County’s Criminal Justice System Fails to Support Survivors

March 4, 2021 

CONTACT: Will Matthews, Californians for Safety and Justice; (909) 261-1398; 

LOS ANGELES — New survey reveals that a huge majority of victims of violent crime in Los Angeles County feel the criminal justice system failed them in their time of need and that justice system resources should be invested in crime prevention, not incarceration. The survey was conducted over a seven day period in early February by David Binder Research.

According to the responses of 724 crime survivors in the nation’s most populous county, fewer than three in 10 victims of violent crime receive victim support services. Most said they were not even aware of the existence of such services, despite a majority reporting they would have wanted services such as counseling, medical care and financial support.

The survey also shows that most victims of violent crime want changes to the criminal justice system that emphasize rehabilitation and crime prevention, rather than more incarceration. Large majorities support policies to shift resources away from incarceration and instead invest them in prevention, rehabilitation, and support services. Asked about criminal justice preferences, the vast majority of violent crime victims said they support community-based victim services, mental health crisis response, and violence prevention outreach workers as well as alternatives to incarceration and reducing sentences for people in prison that participate in rehabilitation.

“This data aligns with what we’ve known for many years, that the majority of survivors of violent crime believe that a justice system that simply responds to crime after it’s already occurred does nothing to prevent harm from occurring again in the future,” said Tinisch Hollins, executive director of Californians for Safety and Justice, herself a survivor of crime who has lost two brothers to gun violence. “The communities most affected by violence want increased investments in public health resources, violence prevention and rehabilitation that stop cycles of crime. Yet, public dialogue often excludes the voices of Black and Brown survivors, many of whom are most harmed by the failures of our public safety system and least helped by that same system. It’s critical that decision-makers hear our voices now. Because more than anything else, most crime survivors want what happened to them to never happen to anyone else again. Mass incarceration and more excessive spending on the criminal justice system won’t accomplish that.”               

According to the survey, 65 percent of respondents favored taking individual circumstances into account over automatically adding extra years onto a sentence because of past convictions. Sixty-one percent of respondents favor rehabilitation, mental health treatment and drug treatment over punishment through incarceration. An identical 61 percent said they favor shorter prison sentences and spending more money on prevention and rehabilitation over prison sentences that keep people in prison for as long as possible. And a whopping 69 percent of respondents said they favor solving neighborhood problems and stopping repeat crimes through prevention and rehabilitation, even if it means fewer convictions, over prosecuting crimes to get as many convictions and prison sentences as possible. 

In addition, according to the survey:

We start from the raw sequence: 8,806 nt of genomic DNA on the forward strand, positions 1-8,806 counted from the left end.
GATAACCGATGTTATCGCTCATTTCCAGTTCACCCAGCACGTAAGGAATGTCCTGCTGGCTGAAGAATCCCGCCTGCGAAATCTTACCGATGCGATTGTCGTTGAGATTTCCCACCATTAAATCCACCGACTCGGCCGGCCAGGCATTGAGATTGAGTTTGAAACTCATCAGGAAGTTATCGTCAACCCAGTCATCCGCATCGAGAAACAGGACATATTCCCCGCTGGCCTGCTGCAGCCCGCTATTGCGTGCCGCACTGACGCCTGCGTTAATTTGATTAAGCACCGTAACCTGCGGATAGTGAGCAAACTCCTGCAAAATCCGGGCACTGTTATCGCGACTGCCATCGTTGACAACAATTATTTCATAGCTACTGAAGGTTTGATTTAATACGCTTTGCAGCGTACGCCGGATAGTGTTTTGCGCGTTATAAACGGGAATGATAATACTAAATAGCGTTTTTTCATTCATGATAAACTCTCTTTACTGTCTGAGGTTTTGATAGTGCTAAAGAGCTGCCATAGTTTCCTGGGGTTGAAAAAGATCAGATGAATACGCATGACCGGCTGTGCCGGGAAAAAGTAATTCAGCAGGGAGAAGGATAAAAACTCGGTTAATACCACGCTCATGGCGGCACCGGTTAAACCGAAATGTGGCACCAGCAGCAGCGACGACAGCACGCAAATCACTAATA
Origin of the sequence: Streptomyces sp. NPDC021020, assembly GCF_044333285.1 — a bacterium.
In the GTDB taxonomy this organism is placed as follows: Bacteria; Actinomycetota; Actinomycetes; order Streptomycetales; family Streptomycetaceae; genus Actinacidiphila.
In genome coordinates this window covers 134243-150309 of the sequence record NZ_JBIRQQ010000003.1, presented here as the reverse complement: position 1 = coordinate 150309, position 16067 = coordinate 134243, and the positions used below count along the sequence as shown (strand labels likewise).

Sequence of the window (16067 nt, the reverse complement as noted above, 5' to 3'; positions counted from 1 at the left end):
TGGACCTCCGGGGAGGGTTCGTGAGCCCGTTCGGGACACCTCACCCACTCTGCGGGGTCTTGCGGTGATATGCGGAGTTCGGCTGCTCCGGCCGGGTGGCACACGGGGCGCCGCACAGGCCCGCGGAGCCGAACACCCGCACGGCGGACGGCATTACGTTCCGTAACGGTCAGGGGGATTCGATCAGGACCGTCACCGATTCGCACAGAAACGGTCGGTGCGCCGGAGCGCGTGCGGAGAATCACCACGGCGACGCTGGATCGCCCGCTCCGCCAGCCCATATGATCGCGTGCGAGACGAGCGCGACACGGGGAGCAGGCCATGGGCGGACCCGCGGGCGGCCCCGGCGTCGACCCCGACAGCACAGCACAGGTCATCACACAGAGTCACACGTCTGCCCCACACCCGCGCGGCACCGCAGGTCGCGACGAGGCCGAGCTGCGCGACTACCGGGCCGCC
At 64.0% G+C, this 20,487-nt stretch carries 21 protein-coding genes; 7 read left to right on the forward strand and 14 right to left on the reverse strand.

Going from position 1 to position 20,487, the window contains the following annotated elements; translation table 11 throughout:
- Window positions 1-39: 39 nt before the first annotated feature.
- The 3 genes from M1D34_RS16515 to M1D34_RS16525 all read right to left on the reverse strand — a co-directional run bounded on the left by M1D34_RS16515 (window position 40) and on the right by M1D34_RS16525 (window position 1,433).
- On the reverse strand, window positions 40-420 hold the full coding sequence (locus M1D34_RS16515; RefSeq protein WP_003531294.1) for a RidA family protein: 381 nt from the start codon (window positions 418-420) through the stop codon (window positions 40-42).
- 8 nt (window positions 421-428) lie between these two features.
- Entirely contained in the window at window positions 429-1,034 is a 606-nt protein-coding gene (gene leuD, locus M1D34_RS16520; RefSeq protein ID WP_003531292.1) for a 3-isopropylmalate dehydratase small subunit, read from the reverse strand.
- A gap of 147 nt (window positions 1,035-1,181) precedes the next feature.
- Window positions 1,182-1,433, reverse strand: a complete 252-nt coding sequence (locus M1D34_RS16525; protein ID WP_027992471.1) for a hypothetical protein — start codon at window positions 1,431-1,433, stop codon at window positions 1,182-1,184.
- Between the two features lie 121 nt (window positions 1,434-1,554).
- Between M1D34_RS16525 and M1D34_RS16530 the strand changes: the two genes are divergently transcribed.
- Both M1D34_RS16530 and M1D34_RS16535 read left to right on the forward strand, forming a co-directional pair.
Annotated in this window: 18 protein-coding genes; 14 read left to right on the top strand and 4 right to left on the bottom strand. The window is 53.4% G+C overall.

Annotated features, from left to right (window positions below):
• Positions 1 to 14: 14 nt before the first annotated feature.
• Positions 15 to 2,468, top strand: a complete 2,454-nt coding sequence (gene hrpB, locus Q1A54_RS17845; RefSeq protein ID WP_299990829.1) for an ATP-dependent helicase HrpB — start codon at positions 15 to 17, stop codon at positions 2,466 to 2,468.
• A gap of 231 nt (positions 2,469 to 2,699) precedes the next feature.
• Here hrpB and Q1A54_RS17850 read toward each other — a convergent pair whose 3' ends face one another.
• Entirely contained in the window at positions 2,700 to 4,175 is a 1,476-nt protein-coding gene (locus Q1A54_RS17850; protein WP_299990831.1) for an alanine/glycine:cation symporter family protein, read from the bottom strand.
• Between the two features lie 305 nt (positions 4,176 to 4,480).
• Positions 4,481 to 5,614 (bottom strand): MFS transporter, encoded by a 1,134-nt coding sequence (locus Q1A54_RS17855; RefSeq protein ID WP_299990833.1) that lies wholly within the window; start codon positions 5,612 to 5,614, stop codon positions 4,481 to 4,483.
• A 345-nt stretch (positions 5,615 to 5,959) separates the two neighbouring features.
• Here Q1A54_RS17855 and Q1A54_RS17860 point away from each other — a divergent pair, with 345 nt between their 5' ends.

• 88 percent of victims support expanding community-based victim services to help more victims of violence get access to programs that help them with stability and recovery from trauma
  • 85 percent of victims support increasing the number of community-based violence prevention workers who mediate conflicts and help prevent young people from getting involved in gangs or gun violence
  • 82 percent of survivors favor alternatives to incarceration such as diversion, mental health treatment, restorative justice, and community services
  •  82 percent support expanding mental health crisis response so that emergency calls about psychiatric crises are handled by mental health experts instead of police
  • 80 percent are in support of reducing prison sentences for people in prison who participate in rehabilitation, mental health, substance abuse, educational, or vocational programs

The survey also found that just 21 percent of victims received help understanding the courts and legal system in the aftermath of their crime, only 25 percent received medical assistance or physical therapy, less than 30 percent received counseling or other mental health support and just 15 percent of victims received emergency or temporary housing.

“Our communities are in the midst of a violence and homicide crisis as a result of the COVID-19 pandemic and decades of systemic failure to advance real safety solutions in communities most harmed. We simply cannot afford to react in a way that just responds to harm and violence after it has already occurred,” said Hollins. “This is an issue that must transcend politics. Human lives are at stake. We must ensure we invest in the policies and approaches that science and data have proven to prevent violence and harm from occurring in the first place.”    

A memo outlining the survey results is available online here

About Californians for Safety and JusticeCalifornians for Safety and Justice (CSJ) is a nonprofit working with Californians from all walks of life to replace prison and justice system waste with common sense solutions that create safe neighborhoods and save public dollars. Through policy advocacy, grassroots mobilization, public education, alliances and support for local best practices, we promote strategies to stop the cycle of crime, reduce reliance on incarceration and build healthy communities. For more information, please visit: